Cyclist, fireman, founder of the Storytellers of Nottingham, and a lover of Notts County and teddy bears
by James Walker, originally published in LeftLion
Local writer and storyteller Pete Davis passed away on the 4 August at the age of 64. He specialised in oral histories, and particularly enjoyed working with the elderly, mentally ill and Notts County fans. He was a founding member of The Storytellers of Nottingham and could be found telling elaborate tales in the upstairs room of The Olde Trip to Jerusalem. He was the author of Under Bestwood, a Notts-based twist on the Dylan Thomas classic.
Pete was cremated in a wicker basket coffin at Bramcote in a non-religious ceremony. The entrance music was the Teddy Bears Picnic by Henry Hall. Apparently Pete was an avid teddy bear collector. I wish I’d known that when he was alive as I’d have taken the piss out of him something rotten. He’d have liked that.
Peter John Davis was educated at High Pavement where “they taught me to talk properly” but this wasn’t a skill required of factory life in hosiery nor his thirty year career in the fire brigade, the profession he entered in the seventies before being forced to retire at 55. Pete described his retirement as “a form of age discrimination” which may explain why his later storytelling work had such a heavy focus on the elderly.
Becoming a fireman would have a profound effect on him. He was entering a profession where “when everyone was running down the road, I would be walking up it”. In a previous interview with LeftLion he described being a fireman as “a weird mix of pissing about, constant training, talking to schoolkids and then short bursts of mayhem where you earn your money”. A large proportion of the job was “spent sitting around waiting for something bad to happen” and so ‘banter’ became an important coping mechanism. These skills would later come in handy when he turned his hand to professional storytelling.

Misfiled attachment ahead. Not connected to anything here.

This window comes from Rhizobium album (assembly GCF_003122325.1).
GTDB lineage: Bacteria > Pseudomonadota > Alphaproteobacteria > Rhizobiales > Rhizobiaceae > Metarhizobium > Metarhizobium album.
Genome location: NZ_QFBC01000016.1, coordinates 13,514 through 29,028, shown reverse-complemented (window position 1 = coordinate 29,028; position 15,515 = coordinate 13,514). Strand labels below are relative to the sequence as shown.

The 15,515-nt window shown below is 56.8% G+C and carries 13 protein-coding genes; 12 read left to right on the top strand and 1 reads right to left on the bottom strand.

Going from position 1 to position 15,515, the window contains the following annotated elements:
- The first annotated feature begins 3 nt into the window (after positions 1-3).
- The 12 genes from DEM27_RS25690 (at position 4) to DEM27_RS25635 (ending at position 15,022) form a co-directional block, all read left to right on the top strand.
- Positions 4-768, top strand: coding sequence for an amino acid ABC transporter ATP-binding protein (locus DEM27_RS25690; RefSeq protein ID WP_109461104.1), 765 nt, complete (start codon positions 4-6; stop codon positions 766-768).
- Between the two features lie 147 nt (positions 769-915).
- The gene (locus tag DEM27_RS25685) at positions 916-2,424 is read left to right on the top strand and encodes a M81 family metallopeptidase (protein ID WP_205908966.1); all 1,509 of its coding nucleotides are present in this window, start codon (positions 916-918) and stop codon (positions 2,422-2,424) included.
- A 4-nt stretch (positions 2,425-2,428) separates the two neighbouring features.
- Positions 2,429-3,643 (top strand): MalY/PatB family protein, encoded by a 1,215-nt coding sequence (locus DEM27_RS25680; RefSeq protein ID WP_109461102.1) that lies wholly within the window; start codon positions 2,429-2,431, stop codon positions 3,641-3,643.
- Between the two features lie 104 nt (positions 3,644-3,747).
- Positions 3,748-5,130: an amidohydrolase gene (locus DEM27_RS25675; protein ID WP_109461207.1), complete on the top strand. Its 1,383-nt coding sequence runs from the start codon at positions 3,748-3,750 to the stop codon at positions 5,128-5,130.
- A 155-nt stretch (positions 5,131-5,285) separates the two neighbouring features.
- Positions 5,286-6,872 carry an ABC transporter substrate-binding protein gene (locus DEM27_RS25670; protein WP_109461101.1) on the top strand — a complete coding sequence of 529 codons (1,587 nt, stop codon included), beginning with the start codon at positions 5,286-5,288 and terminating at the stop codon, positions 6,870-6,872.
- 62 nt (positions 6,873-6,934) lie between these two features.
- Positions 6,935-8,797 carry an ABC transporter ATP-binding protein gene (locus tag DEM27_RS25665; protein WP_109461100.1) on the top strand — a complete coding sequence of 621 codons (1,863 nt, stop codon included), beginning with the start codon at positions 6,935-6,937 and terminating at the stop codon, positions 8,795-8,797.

Pete appears in this video Youtube Youth by MulletProofPoet which was commissioned for the Sillitoe Trail. He is in the yellow jumper with the Raleigh bike
I had the pleasure of working with Pete for the Sillitoe Trail where he took testimonies from former Raleigh workers to celebrate the 125 birthday of the bike manufacturer. He was a keen cyclist too and is the only person I know who parked his car on the drive because he needed the garage to home his six bikes.
He also had a very personal connection with Raleigh. When he was a teenager his father passed away and to try to cheer him up his mum asked a neighbour, who worked at Raleigh, if he could get her a bike on tick for Christmas. “Don’t worry, love” he said. “Your lad will have his bike”.
That Friday there was a knock on the door and the neighbour handed over a pedal. The following week an inner tube turned up, smuggled out of the factory under a coat. Other neighbours got in on the act – as half the street were employed by Raleigh – stealing to order from their respective departments. The completed bike was assembled in a neighbours shed and delivered, as promised, on Christmas Eve 1963.
The Raleigh Moto was a ‘lifetime guarantee’ which certainly applied to Pete. The kindness of his neighbours would trigger a lifetime obsession with cycling which would see him travel the world while raising lots of money for charity. He leaves behind his childhood sweetheart, Sue.